From the time of its conception, the Hotel has attracted the most famous names in Hollywood. In 1919, the swashbuckling Douglas Fairbanks purchased a lodge just above the Hotel and expanded it. He and wife Mary Pickford named the mansion Pickfair.1 By the late 1920s, Anderson was ready to sell the Hotel and it was purchased by the Interstate Company of New York. With the stock market crash and the onset of the Great Depression, even the Hotel was affected closed in 1933, only to be reopened a year later by the Bank of America.2 During the Depression, the Hotel continued to offer grandeur to the most privileged, even the infamous pool was surrounded by pure white sand the Hotel had imported from Arizona.3
The 1940s saw another change of hands with the Hotel, the vice president of Bank of America, William Courtright, purchased the Hotel with celebrity friends Irene Dunne and Loretta Young, as well as Harry Warner and Joe Schnitzer.1 In 1948, the Hotel underwent an architectural redesign by Paul Revere Williams. Williams decided to have the Hotel painted pink and added the Fountain Coffee Room to accompany the Polo Lounge restaurant. It was then the moniker the Pink Palace was born.2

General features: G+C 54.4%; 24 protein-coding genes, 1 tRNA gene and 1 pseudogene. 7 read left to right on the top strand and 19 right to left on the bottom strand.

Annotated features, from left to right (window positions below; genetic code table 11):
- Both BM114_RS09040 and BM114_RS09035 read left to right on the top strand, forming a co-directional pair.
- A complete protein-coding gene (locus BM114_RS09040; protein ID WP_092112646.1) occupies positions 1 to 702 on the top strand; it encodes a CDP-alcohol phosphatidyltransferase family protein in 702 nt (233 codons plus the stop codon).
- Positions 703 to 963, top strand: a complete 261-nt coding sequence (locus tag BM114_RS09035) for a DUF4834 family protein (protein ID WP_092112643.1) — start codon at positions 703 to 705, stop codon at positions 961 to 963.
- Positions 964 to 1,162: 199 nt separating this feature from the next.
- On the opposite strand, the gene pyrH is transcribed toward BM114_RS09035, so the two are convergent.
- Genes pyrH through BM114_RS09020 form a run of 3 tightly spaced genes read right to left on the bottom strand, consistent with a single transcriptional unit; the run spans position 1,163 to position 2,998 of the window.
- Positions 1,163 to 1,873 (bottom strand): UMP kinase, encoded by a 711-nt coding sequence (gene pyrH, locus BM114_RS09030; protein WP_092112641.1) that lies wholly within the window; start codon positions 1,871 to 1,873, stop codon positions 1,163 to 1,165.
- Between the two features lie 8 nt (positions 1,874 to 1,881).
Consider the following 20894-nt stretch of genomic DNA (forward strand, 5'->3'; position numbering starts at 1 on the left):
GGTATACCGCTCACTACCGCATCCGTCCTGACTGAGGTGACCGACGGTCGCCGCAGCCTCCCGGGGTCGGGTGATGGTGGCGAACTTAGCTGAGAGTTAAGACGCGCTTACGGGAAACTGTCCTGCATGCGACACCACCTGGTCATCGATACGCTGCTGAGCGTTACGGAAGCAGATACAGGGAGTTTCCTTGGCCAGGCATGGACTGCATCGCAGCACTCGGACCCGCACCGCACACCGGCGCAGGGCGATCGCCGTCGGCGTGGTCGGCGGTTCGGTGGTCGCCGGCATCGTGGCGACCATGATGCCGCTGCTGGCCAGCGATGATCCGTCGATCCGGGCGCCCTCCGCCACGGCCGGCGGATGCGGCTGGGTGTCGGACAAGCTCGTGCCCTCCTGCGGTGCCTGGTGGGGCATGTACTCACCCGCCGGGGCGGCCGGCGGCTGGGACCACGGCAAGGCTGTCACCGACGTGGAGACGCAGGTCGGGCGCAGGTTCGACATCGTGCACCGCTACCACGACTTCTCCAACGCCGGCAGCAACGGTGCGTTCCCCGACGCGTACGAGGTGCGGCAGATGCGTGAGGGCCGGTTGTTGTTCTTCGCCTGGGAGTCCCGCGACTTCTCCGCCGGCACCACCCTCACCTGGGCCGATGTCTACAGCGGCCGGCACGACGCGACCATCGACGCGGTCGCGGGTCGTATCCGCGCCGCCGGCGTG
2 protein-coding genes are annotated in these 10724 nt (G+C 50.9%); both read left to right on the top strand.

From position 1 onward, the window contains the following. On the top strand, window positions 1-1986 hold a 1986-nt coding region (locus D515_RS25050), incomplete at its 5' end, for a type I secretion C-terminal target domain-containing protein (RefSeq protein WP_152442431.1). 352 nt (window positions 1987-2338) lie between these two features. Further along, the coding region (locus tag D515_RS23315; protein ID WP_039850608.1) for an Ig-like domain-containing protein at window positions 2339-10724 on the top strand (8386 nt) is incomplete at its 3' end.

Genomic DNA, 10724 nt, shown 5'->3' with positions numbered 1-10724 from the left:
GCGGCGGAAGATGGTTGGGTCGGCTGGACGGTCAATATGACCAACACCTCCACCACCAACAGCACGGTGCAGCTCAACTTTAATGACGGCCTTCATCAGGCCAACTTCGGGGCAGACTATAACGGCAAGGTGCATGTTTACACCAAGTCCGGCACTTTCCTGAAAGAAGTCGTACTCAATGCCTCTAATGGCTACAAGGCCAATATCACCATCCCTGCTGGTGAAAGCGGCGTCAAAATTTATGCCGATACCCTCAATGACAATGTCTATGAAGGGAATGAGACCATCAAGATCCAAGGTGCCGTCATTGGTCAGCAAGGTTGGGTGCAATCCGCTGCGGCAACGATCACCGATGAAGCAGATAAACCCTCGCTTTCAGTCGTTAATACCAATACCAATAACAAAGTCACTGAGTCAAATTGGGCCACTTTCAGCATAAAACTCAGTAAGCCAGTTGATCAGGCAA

The Beverly Hills Hotel has remained an attraction for some of Hollywood's biggest names, especially the solitary bungalows. Out of the Hotel's 23 bungalows, Marilyn Monroe preferred to stay in Bungalow 7, while Elizabeth Taylor and Richard Burton briefly lived in Bungalow 5. Howard Hughes, the reclusive aviation pioneer, director, and business magnate, was so obsessed with maintaining his privacy he occupied nine bungalows on and off for 30 years. The Hotel has also been a prime location for filming and can be seen in movies such as Designing Women (1957) and California Suite (1978).2
The Beverly Hills Hotel has not been without controversy, however. It made headlines in 1986 when owner Ivan Boesky, son-in-law of the late owner Ben L. Silberstein, who purchased the Hotel in 1954, was indicted by the Securities and Exchange Commission for insider trading. Shortly thereafter, the business magnate Marvin Davis purchased the Hotel, only to be bought out the next year by what is now the Dorchester Collection. For three years, from 1992 to 1995, the Beverly Hills Hotel closed down for a $100 million renovation, to be re-opened with only more extravagance.1 In 2012 it was officially named the first historic landmark under the Beverly Hills Historic Preservation Ordinance, recognizing the staple the Beverly Hills Hotel has been in the city of Beverly Hills for over a century.